Mrs Reynolds acted as sponsor, and although the young gentleman’s father is a prominent member of the Somerville team, the predominance of “Red and Black” at his christening showed that his allegiance to the “Blue and Gold” is in danger of being undermined.
Refreshments were served at the parent’s residence, and a hurried but delicious repast was partaken of before the guests hurried away to render moral support to their team.
Heard in the Train
There are several live questions agitating ratepayers’ minds at present.
First there is the referendum to be taken on 24th June, when ratepayers will be asked to vote “Yes” or “No” to the proposal which authorises the sale of the shire building and land at Somerville.
The public meeting at Frankston last Thursday night strongly emphasised the feeling of the people on the electric light question, and their unanimous desire to rid themselves of the company and its tin pot plant.
The Kananook Creek improvement campaign has been opened auspiciously, and the committee put in some solid foundation work last Monday night.
Down Seaford way the appointment of a Foreshore Committee is the question of the hour, and the Progress Association will face the task of solving the problem tomorrow night.
Tonight and tomorrow night the Red and Black Carnival will be the attraction at the Frankston Mechanics’ Hall, in aid of the Football Accident Fund.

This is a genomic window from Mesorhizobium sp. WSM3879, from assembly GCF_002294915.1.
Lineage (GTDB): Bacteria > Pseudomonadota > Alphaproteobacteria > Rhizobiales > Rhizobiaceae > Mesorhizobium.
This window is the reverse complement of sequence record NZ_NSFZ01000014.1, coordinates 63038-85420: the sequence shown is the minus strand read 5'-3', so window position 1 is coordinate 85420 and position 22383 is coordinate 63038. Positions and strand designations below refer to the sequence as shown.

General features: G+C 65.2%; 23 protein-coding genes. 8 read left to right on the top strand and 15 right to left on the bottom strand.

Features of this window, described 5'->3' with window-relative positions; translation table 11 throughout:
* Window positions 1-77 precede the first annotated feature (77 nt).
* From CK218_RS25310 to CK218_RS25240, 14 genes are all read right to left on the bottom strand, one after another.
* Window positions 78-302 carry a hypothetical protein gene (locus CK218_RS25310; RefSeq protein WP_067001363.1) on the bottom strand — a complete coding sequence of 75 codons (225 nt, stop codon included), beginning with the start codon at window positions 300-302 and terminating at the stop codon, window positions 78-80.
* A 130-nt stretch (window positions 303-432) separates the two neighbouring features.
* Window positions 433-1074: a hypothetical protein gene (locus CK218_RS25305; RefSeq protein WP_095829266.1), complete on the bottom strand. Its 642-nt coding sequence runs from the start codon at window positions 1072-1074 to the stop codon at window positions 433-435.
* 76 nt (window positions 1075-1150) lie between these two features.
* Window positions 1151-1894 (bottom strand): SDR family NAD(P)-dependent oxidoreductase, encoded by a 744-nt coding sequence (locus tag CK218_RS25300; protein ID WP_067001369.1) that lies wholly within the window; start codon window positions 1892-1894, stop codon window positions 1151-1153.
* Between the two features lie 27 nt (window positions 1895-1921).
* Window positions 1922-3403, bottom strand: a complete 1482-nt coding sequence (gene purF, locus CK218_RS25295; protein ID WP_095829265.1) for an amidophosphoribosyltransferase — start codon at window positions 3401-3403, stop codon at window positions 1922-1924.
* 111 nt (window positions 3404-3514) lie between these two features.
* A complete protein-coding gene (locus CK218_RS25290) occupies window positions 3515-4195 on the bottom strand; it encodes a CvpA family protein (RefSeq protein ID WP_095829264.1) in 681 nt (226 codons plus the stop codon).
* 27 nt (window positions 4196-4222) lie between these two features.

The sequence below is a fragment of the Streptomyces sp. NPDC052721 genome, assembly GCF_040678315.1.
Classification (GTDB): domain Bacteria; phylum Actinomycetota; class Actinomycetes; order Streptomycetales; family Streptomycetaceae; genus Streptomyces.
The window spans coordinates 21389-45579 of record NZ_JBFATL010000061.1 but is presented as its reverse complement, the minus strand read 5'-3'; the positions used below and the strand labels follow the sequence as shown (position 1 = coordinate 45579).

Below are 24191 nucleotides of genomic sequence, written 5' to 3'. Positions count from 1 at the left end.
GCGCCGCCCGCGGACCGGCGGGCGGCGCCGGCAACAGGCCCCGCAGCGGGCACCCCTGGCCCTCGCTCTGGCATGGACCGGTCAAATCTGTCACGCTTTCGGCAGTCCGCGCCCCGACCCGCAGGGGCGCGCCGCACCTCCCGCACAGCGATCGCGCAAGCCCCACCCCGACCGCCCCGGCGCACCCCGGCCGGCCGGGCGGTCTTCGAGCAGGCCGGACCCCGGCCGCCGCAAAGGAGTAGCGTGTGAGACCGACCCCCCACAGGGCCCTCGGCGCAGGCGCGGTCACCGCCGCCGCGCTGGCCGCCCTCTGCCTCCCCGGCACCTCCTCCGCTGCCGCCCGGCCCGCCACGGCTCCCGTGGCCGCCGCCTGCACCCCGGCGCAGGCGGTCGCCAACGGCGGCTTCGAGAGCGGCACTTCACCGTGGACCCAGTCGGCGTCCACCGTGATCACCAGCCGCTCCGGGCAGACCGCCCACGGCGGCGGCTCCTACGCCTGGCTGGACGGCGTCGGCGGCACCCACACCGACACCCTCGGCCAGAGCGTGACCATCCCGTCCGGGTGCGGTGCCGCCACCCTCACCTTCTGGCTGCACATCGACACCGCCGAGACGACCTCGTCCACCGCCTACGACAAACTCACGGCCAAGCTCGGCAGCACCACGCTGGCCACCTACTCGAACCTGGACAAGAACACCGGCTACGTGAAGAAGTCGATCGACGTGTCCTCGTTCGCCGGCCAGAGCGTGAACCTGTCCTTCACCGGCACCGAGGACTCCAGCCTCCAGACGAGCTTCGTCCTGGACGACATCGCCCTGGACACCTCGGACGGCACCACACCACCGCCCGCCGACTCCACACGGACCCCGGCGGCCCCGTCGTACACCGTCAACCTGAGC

Seaford is patting itself on the back. The Lord Mayor of Melbourne has recently purchased a property in this favoured seaside resort.
The football match tomorrow, Frankston v. Hastings, is expected to produce a keenly contested game, and a record gate will be recorded at Frankston oval.
Regrets are expressed that Gamble, a promising young Frankston player, is unable to don the black and red tomorrow owing to having been injured in his last match.
The electric light burned blithely all through the meeting at Frankston on Tuesday night, while irate householders were expressing most uncomplimentary views regarding its usefulness. This record created quite a stir among the audience.
The suggestion that Langwarrin Camp is to be run under civilian management is not viewed favourably by the Shire Council.
It is to be hoped that the Council’s move in this connection will be strongly backed up by the public.
Much needed attention is being given to the Frankston Honor Avenue.
FROM the pages of the Mornington Standard, 18 June 1920